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Magic Johnson denies report that LeBron James is ignoring Luke Walton’s play calls

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Lakers team president Magic Johnson doesn’t buy that LeBron James is being dismissive of the play Luke Walton is calling.

Indiana Pacers v Los Angeles Lakers Photo by Harry How/Getty Images

Everything is fine in Los Angeles, according to Lakers president of basketball operations Magic Johnson.

Following a report by Brian Windhorst of ESPN stating that LeBron James has been ignoring plays called by Lakers head coach Luke Walton, Johnson went on SiriusXM NBA Radio to deny that claim, saying it’s just ESPN trying to create a narrative about the Lakers (H/T Yahoo):

“Brian got it wrong,” Johnson said. “This is all about making sure that they can say something on ESPN and everybody can just talk. We have a system that the ball moves around, a lot of pick-and-roll plays. If you watch us play, the ball is not in LeBron James’ hands all of the time. It can’t be, because you want to pass it around, you want to get into your pick-and-roll plays.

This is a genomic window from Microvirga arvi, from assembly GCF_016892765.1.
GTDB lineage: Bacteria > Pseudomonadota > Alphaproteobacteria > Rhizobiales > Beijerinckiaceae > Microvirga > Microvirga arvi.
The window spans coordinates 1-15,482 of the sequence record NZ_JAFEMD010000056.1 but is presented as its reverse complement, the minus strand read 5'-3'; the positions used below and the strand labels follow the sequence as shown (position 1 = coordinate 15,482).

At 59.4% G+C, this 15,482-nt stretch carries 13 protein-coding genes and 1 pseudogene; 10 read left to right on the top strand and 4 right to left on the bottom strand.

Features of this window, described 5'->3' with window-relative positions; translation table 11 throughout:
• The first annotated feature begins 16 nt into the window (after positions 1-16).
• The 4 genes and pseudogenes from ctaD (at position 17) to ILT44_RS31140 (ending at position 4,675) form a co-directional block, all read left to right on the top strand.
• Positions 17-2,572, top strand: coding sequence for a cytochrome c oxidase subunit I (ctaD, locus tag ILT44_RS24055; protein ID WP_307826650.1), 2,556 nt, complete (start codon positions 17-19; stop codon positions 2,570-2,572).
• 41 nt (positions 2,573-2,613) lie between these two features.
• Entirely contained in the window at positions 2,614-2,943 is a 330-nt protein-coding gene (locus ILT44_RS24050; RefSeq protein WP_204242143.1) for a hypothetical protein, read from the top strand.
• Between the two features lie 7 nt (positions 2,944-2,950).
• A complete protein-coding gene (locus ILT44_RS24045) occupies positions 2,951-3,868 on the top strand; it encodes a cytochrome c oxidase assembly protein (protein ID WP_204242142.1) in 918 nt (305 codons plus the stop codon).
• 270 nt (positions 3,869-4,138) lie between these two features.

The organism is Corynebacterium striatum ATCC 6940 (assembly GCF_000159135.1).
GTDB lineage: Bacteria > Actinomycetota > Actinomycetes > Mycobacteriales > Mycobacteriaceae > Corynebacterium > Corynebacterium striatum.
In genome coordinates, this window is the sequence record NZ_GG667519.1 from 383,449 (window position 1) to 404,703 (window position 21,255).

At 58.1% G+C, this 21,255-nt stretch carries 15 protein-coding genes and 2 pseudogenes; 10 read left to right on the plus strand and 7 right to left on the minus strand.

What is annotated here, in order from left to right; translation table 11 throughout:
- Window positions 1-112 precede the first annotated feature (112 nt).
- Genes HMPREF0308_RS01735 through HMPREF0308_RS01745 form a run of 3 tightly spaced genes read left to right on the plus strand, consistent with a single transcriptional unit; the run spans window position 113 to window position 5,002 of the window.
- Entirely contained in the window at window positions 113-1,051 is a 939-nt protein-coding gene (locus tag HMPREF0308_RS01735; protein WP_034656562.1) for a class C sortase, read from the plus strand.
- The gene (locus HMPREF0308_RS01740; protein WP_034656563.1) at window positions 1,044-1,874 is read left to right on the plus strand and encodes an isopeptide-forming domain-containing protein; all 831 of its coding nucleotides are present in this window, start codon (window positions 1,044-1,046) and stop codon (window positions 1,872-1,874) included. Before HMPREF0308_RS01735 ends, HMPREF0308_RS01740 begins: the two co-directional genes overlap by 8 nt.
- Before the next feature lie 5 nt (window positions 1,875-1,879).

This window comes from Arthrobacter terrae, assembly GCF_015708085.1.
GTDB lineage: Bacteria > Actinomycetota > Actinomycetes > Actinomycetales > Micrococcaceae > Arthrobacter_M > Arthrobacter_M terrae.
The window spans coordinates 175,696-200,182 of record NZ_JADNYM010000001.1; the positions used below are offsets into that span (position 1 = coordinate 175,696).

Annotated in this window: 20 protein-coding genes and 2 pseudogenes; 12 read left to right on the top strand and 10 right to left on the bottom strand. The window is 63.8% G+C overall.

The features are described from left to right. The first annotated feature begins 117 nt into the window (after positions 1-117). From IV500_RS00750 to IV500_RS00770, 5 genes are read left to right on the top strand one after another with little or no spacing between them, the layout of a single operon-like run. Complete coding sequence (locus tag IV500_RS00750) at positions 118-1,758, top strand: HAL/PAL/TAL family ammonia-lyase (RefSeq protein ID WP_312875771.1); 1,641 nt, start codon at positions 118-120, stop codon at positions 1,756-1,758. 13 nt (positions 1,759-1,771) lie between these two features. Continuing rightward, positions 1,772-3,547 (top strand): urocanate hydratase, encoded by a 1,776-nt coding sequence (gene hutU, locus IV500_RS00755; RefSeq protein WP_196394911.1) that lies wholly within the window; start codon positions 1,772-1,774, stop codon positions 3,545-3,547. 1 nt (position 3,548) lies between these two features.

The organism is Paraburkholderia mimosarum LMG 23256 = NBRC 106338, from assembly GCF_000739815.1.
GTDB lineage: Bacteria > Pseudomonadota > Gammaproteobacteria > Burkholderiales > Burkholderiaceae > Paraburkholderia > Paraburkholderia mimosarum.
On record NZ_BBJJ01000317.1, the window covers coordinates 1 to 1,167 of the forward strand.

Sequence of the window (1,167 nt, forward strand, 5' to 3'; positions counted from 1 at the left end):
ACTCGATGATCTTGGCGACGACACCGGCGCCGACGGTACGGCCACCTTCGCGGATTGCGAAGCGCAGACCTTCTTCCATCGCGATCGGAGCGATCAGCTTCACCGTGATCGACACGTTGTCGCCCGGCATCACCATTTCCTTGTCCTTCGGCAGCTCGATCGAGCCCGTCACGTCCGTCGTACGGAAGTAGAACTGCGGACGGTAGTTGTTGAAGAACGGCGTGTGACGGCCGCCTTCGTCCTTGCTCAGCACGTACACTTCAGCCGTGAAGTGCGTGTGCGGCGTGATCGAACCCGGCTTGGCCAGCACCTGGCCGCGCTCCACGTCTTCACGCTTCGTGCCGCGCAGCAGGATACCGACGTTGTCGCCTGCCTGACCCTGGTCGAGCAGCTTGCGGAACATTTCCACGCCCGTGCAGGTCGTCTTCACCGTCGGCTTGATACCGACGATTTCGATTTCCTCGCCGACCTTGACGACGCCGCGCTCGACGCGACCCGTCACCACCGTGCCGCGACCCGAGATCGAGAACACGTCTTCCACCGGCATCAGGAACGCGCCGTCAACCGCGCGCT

“But hey, we’re the Lakers. People are going to be talking about us. But that’s not how it’s going right now.”

Perhaps what Johnson said is true, but even if it wasn’t, fans of the team wouldn’t be able to tell the difference.

The Lakers are averaging the second-most points in transition per game (29.9), only trailing the Sacramento Kings (32.8). In their offense when they’re not at 100 miles per hour, they look like as bad as any other team in the league offensively.

Their offense in the half court is, more often than not, reliant on isolation possessions, usually between James or Brandon Ingram, who lead the Lakers in isolation possessions per game. This pick-and-roll heavy offense that Johnson speaks of isn’t one Lakers fans have seen with any sort of consistency this season.

Whether it’s James or Walton running the show, the Lakers need more from their offense in the half court. That noted, superstars around the league are going to call what they want at times. This is not just a LeBron thing, and acting as if it is ignores a lot of context.

All stats are courtesy of stats.nba.com unless otherwise noted. You can follow this author on Twitter at @RadRivas.